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Has Amazon.com, Inc. (AMZN) Become the Perfect Stock? – Netflix, Inc. (NFLX), Rackspace Hosting, Inc. (RAX)

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Every investor would love to stumble upon the perfect stock. But will you ever really find a stock that provides everything you could possibly want?

Amazon.com Inc. (AMZN)

One thing’s for sure: You’ll never discover truly great investments unless you actively look for them. Let’s discuss the ideal qualities of a perfect stock and then decide whether Amazon.com, Inc. (NASDAQ:AMZN) fits the bill.

The quest for perfection
Stocks that look great based on one factor may prove horrible elsewhere, making due diligence a crucial part of your investing research. The best stocks excel in many different areas, including these important factors:

Growth. Expanding businesses show healthy revenue growth. While past growth is no guarantee that revenue will keep rising, it’s certainly a better sign than a stagnant top line.
Margins. Higher sales mean nothing if a company can’t produce profits from them. Strong margins ensure that company can turn revenue into profit.
Balance sheet. At debt-laden companies, banks and bondholders compete with shareholders for management’s attention. Companies with strong balance sheets don’t have to worry about the distraction of debt.
Moneymaking opportunities. Return on equity helps measure how well a company is finding opportunities to turn its resources into profitable business endeavors.
Valuation. You can’t afford to pay too much for even the best companies. By using normalized figures, you can see how a stock’s simple earnings multiple fits into a longer-term context.
Dividends. For tangible proof of profits, a check to shareholders every three months can’t be beat. Companies with solid dividends and strong commitments to increasing payouts treat shareholders well.

With those factors in mind, let’s take a closer look at Amazon.com, Inc. (NASDAQ:AMZN).

Factor What We Want to See Actual Pass or Fail?
Growth 5-year annual revenue growth > 15% 32.7% Pass
1-year revenue growth > 12% 27.1% Pass
Margins Gross margin > 35% 24.8% Fail
Net margin > 15% (0.1%) Fail
Balance sheet Debt to equity < 50% 53.5% Fail
Current ratio > 1.3 1.12 Fail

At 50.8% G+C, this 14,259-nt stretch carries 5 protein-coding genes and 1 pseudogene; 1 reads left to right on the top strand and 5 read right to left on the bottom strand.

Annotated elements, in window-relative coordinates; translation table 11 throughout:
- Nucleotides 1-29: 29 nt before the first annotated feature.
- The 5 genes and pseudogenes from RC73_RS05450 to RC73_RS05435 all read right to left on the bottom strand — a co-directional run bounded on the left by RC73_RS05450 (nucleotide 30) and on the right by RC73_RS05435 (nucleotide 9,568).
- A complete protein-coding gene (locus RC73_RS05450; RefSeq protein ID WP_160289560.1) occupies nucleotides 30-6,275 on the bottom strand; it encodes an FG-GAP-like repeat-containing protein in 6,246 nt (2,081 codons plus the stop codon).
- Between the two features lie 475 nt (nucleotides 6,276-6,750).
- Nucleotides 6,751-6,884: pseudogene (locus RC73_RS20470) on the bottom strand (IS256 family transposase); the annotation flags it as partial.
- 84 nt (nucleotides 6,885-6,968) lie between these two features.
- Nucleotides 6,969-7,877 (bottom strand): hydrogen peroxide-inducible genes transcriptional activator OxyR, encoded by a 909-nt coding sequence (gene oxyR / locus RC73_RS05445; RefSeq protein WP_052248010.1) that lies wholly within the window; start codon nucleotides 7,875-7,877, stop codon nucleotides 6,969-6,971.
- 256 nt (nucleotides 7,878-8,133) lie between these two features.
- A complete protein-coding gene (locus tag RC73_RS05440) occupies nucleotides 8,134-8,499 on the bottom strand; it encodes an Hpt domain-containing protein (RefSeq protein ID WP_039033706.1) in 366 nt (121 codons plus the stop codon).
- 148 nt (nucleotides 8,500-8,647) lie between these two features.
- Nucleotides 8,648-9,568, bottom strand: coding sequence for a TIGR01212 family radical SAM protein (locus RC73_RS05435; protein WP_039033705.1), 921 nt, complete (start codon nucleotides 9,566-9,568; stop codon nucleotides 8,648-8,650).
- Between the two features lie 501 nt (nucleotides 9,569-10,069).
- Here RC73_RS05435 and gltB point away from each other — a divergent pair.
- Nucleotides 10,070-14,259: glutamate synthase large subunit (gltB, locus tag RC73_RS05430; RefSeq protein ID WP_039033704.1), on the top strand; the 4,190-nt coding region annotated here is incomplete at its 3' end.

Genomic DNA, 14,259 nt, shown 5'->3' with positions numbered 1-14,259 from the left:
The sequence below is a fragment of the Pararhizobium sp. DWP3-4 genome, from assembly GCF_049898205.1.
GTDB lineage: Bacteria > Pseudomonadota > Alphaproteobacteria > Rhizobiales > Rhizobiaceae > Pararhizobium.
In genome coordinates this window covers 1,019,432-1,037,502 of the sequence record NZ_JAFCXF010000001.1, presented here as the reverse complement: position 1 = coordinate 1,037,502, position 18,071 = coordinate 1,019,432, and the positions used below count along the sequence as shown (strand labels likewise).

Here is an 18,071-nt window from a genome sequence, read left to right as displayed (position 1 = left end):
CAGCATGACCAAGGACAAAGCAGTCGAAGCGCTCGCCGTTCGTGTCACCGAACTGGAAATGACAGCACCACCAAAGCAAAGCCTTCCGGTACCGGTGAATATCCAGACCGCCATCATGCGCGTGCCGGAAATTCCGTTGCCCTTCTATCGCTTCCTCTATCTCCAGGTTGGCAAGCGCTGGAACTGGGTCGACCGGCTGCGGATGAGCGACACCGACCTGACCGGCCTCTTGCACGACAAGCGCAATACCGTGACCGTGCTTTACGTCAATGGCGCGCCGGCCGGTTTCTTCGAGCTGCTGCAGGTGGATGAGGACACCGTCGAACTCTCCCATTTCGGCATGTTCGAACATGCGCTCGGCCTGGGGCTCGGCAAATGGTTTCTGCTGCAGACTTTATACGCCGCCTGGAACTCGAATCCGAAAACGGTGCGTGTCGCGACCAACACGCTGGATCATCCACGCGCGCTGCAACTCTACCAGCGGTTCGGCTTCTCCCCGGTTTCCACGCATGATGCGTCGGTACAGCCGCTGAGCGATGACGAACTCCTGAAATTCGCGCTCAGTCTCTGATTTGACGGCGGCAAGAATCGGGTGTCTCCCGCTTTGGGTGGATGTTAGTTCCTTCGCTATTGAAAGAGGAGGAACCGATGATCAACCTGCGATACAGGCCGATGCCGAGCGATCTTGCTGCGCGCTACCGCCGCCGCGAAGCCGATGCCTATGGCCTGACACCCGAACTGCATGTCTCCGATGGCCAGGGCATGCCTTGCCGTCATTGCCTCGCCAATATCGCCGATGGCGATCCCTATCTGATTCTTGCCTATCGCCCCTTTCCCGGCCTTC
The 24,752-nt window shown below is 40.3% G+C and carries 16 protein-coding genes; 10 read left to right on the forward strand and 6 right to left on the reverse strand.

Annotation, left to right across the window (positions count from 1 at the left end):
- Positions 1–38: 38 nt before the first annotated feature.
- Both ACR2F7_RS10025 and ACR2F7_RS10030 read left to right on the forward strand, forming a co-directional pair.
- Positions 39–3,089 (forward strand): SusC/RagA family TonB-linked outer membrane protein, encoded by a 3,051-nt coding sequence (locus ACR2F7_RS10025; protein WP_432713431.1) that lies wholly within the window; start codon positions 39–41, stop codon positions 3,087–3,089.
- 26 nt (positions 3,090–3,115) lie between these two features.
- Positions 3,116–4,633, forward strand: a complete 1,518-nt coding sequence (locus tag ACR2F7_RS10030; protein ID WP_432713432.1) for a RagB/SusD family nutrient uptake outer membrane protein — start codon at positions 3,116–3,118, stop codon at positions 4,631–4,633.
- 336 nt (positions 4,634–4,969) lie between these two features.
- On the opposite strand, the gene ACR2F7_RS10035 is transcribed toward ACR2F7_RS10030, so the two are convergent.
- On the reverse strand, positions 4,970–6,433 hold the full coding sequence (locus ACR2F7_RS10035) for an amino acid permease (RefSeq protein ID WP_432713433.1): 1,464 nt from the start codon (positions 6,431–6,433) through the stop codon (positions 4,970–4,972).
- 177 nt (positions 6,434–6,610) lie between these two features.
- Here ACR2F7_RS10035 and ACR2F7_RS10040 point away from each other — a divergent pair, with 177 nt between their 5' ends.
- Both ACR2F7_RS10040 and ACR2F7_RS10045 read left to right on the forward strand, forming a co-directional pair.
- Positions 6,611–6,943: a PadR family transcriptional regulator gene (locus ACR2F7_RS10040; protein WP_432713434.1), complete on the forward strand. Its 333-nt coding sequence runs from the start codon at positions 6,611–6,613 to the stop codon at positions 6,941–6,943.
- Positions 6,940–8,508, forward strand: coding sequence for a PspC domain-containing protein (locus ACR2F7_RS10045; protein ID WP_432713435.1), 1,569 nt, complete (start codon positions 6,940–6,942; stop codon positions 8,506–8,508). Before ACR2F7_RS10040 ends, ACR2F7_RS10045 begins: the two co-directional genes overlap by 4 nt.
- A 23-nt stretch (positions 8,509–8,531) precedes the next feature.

Opportunities Return on equity > 15% (0.5%) Fail
Valuation Normalized P/E < 20 NM NM
Dividends Current yield > 2% 0% Fail
5-year dividend growth > 10% 0% Fail
Total score 2 out of 9

Source: S&P Capital IQ. NM = not meaningful because of negative earnings. Total score = number of passes.

Since we looked at Amazon last year, the company has lost another point after dropping two points from 2011 to 2012. A big jump in the debt-to-equity ratio was responsible for this year’s decline, but the stock has once again ignored the score decline, soaring more than 40% over the past year.

Amazon has shown its ability to diversify into a huge number of different markets. Having demonstrated its superiority in online retail, Amazon has greatly broadened its scope, moving into the mobile-device market with its Kindle Fire tablet, the cloud-computing industry with its Amazon Web Services unit, and the video-streaming business.

But Amazon.com, Inc. (NASDAQ:AMZN) has simply never shown investors that it’s truly interested in maximizing profits. Just last week, the company cut its price on its Kindle Fire HD tablets by $30 to $100, making them more competitive with the smaller iPad mini but suggesting that Amazon was having trouble ridding itself of inventory. Despite assurances from CEO Jeff Bezos that the company is trying to get customers into its ecosystem before reaping more income from them over the long haul, earnings have been moving in the wrong direction for two years, and the company posted its first yearly net loss in a decade during 2012.

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